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Double decker triple whammy

Not everyone is happy with how the NSW Government has gone about getting double deck buses back on Sydney’s streets

By David Goeldner | August 26, 2012

Important NSW-based bus industry operators, advocates and bus builders were ignored by the state’s transport ministry leading up to the surprise announcement that double decker buses will return to Sydney’s streets.

NSW Transport Minister Gladys Berejiklian announced last Thursday that double decker buses will return to Sydney in a trial of a $650,000 double decker to be operated by Busways on the North West transit way.

The double decker will run on routes servicing Blacktown, Castle Hill, Glenwood, Rouse Hill, Riverstone, The Ponds and Schofields.

Berejiklian invited mainstream media and a select group of ‘stakeholders’ to the launch on August 23, but missing from the event was the Bus Association of NSW (BusNSW), and the pioneering operator of Sydney’s Bustech double deckers Forest Coach Lines.

Forest Coach Lines co-Managing Director David Royle was nonplussed about being excluded from the launch.

Royle expressed concern about the transport ministry’s ‘relationship’ with BusNSW, who appear to have been ‘sidelined’ by Minister Berejiklian, where non-inclusion at the double decker launch was the most recent example.

BusNSW Executive Director Darryl Mellish says his association had been ‘left out of the loop’.

“It was probably a condition set by the Minister’s office,” he says.

But more concerning still is that Sydney’s two leading bus builders – Volgren and Custom – were also taken by surprise at Berejiklian’s announcement of the Bustech double decker pilot trial with the view to more orders being placed exclusively with the Queensland builder.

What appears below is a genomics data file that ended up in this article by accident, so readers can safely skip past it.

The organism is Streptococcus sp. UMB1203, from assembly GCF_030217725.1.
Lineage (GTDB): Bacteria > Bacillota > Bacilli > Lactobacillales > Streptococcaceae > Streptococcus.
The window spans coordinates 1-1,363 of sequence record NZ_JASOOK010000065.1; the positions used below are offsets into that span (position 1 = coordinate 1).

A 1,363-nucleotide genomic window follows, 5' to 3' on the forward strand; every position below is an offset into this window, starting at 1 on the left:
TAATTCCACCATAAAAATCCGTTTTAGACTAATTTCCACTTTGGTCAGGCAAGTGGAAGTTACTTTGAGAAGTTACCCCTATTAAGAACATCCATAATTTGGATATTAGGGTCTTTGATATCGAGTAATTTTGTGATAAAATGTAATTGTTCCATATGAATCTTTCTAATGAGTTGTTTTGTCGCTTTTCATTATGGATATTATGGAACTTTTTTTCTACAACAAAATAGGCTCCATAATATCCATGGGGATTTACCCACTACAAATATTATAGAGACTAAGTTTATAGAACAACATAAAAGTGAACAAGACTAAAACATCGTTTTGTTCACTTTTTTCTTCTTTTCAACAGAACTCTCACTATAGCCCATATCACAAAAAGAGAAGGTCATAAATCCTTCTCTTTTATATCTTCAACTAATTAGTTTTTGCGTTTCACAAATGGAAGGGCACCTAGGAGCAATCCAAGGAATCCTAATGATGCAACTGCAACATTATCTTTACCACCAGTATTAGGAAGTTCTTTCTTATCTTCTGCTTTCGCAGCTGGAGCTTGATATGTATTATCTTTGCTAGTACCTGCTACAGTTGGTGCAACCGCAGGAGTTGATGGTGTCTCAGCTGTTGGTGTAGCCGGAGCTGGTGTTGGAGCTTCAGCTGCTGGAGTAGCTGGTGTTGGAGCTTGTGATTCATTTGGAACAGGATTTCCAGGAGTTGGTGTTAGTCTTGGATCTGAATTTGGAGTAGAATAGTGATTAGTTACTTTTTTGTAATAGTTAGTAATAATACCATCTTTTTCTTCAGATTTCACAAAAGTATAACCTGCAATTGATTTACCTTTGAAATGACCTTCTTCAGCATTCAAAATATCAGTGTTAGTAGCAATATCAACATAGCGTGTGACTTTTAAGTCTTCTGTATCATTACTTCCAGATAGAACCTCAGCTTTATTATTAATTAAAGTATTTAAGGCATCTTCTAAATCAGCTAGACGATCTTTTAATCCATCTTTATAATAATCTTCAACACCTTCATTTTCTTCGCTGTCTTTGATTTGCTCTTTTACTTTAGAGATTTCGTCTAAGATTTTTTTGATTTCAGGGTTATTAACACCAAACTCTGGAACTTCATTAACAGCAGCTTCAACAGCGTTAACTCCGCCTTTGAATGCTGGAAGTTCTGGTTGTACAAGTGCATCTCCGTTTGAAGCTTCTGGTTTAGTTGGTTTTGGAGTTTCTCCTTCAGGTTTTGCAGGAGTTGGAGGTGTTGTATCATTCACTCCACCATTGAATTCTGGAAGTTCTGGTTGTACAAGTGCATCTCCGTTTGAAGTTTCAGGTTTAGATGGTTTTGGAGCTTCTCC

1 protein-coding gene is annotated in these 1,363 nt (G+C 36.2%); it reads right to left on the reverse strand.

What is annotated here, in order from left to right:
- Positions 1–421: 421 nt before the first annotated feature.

While the first Bustech double decker will be trialled by Busways, further trials will start in early 2013 with Forest Coach Lines and Comfort Delgro Cabcharge on routes between Sydney’s CBD and the north-west and northern beaches.

But this appears to mean Bustech will have exclusivity with future orders for Sydney’s double decker buses, believed to be eight new units coming online by 2014.

Australian Manufacturing Workers Union NSW secretary Tim Ayres blasted Berejiklian for not proceeding to tender for the new double deckers.

Speaking recently on ABC radio in Newcastle, Ayres says it was hard to believe that with ‘fantastic’ bus-building companies in NSW that it was necessary to go to Queensland to get a double decker bus.

He says there was no tender process that involved either Volgren’s Tomago facility located just north of Newcastle, or at Custom’s Villawood plant in western Sydney.

“They’ve absolutely got the capability to do the work,” Ayres says.

“It’s a very strange decision and it sent a terrible signal to people who want to invest in manufacturing that the NSW Government’s not going to stand up for the local industry.”

Ayres says the first Volgren or Custom had heard of the double decker bus order was when Berejiklian announced it to mainstream media on August 23.

“It’s an appalling state of affairs,” he says.

Ayres and the AMWU have called on the NSW government to review its commitment to the eight proposed Bustech buses.

He says if more double deckers are to be built, Berejiklian should ensure there is engagement with bus builders in NSW.

Double decker buses last appeared on Sydney’s streets in May 1986, with the last service operating from Wynyard to Taylor’s Point.

About 1000 double deckers were bought by the NSW Government and operated on the streets of Sydney between 1933 and 1986.

The old double deckers were phased out because of reliability issues, difficulty in obtaining spare parts, and a relaxation in the maximum length of single deck buses.

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